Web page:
Prevailing Wage

Below is an excerpt from an article in Rough Notes by Frank Pennachio that deals with paying prevailing wage for non-union companies. I believe this information could be useful to you and your business…..

Federal construction money is flowing since President Obama signed the American Recovery and Reinvestment Act of 2009 into law on February 17, 2009. These construction contracts require the winning contractor to comply with prevailing wage requirements under what is known as the Davis-Bacon Act of 1931. Most non-union contractors are not aware of a powerful strategy that will help them win more federally funded and state prevailing wage construction bids and drive more profit to their bottom line.

First, let’s review some of the requirements of the Davis-Bacon and related acts. Contractors and subcontractors must pay laborers and mechanics employed directly on the site of the work at least the locally prevailing wages (including fringe benefits), listed in the Davis-Bacon wage determination in the contract for the work performed. The Davis-Bacon “Prevailing Wage” is the combination of the basic hourly rate and any fringe benefits listed in a Davis-Bacon wage determination.

The contractor’s obligation to pay at least the prevailing wage listed in the contract wage determination can be met by paying each laborer and mechanic the applicable prevailing wage entirely as cash wages or by a combination of cash wages and employer-provided bona fide fringe benefits. Prevailing wages, including fringe benefits, must be paid for all hours worked on the site.

Most non-union contractors pay the fringe benefit portion of the prevailing wage as additional cash wages, since they are unaware of another way to comply with the law. The problem is that by paying the fringe benefits as additional cash wages, these contractors are increasing their payroll burden and may lose the bid due to their increased costs.

Instead, the contractor can allocate the fringe benefit amount to a bona fide benefit plan(s) and realize significant cost savings. When the fringe portion of the prevailing wage is used to provide benefits for hourly workers, this amount is not subject to payroll costs such as:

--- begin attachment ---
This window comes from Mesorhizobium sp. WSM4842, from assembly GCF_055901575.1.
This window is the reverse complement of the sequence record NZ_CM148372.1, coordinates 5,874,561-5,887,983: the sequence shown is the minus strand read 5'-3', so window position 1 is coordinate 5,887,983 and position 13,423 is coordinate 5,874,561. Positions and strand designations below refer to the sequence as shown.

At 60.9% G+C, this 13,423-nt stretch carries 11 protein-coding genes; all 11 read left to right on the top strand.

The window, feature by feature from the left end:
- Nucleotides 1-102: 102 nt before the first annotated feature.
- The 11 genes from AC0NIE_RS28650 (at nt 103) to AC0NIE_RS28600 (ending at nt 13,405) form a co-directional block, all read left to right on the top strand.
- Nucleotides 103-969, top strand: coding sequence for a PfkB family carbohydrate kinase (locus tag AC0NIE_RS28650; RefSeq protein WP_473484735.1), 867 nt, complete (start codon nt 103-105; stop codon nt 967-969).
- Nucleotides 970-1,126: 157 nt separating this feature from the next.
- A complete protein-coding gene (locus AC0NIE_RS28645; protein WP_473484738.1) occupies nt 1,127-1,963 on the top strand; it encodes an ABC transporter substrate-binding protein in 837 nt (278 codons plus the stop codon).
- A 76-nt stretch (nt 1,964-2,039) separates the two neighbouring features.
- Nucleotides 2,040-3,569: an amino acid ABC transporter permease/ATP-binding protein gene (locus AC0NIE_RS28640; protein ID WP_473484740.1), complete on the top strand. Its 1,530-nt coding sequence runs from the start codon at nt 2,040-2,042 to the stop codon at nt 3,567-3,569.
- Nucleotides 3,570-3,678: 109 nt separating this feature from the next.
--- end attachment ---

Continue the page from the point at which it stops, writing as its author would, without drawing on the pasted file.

• Social Security and Medicare taxes
• Federal unemployment taxes
• State unemployment taxes
• Workers compensation premiums
• General liability premiums if based on payroll

Here’s an example of a wage determination listing:

Rate Fringe
Millwright $ 37.35 $ 10.10

If the contractor combines the base rate and the fringe rate and pays the employee $47.45 per hour, then they must pay the payroll burden, the taxes and insurance premiums listed above on $47.45 per hour. However, if the contractor pays the employee $37.35 per hour and purchases bona fide fringe benefits with the $10.10 per hour, then they have to pay the payroll burden only on the $37.35.

Let’s assume the contractor’s payroll burden of taxes and insurance premiums is 25%. The payroll burden savings on the fringe rate is approximately $2.53 per hour for each hour worked on the job. When you do the math, you can see how this savings can add up quickly and how it may be the deciding factor in whether or not the contractor succeeds with its bid. This is especially important now that private sector construction projects have decreased, creating more competition for publicly funded jobs.

There are additional benefits to the contractor when purchasing fringe benefits for the employee as opposed to paying the employee fringe benefits in cash. When employees are working on a prevailing wage job where their hourly pay is higher than usual, they are inclined to want the job to last longer. By keeping their hourly wage as close as possible to their usual pay, then the contractor removes the incentive for employees to keep the job going longer than necessary.

Prevailing wages are determined by the U.S. Department of Labor. They vary by the state and county where the work is performed and by construction trade. There will be instances where there is not enough difference between prevailing wage and the contractor’s usual wage rates. Even if the wage difference is not enough to benefit the contractor, the agent will still have provided value to the contractor by exploring the option. Agents and contractors can research prevailing wage determinations at

To bid on federally funded jobs, a contractor should register with the Central Contract Registration (CCR) at The CCR eliminates the need for contractors to apply separately to each federal agency. Once registered at CCR, the contractor can bid on contracting opportunities listed at, where all government agencies publicize government procurement opportunities over $25,000.

In addition, there are services that will match a contractor’s personal profile against every FedBizOpps notice published on a daily basis and then will e-mail them to the business. If your client wants to bid only on work in their home state, that employer will be notified of such bids only and will not have to wade through projects of no interest.

Also, more than 30 states have prevailing wage laws. These laws apply to construction contracts awarded by state, city or other local agencies, and their intent is similar to the federal Davis-Bacon Act. Because much of the federal money is flowing to the states and local municipalities, it is important for contractors to review those opportunities as well.

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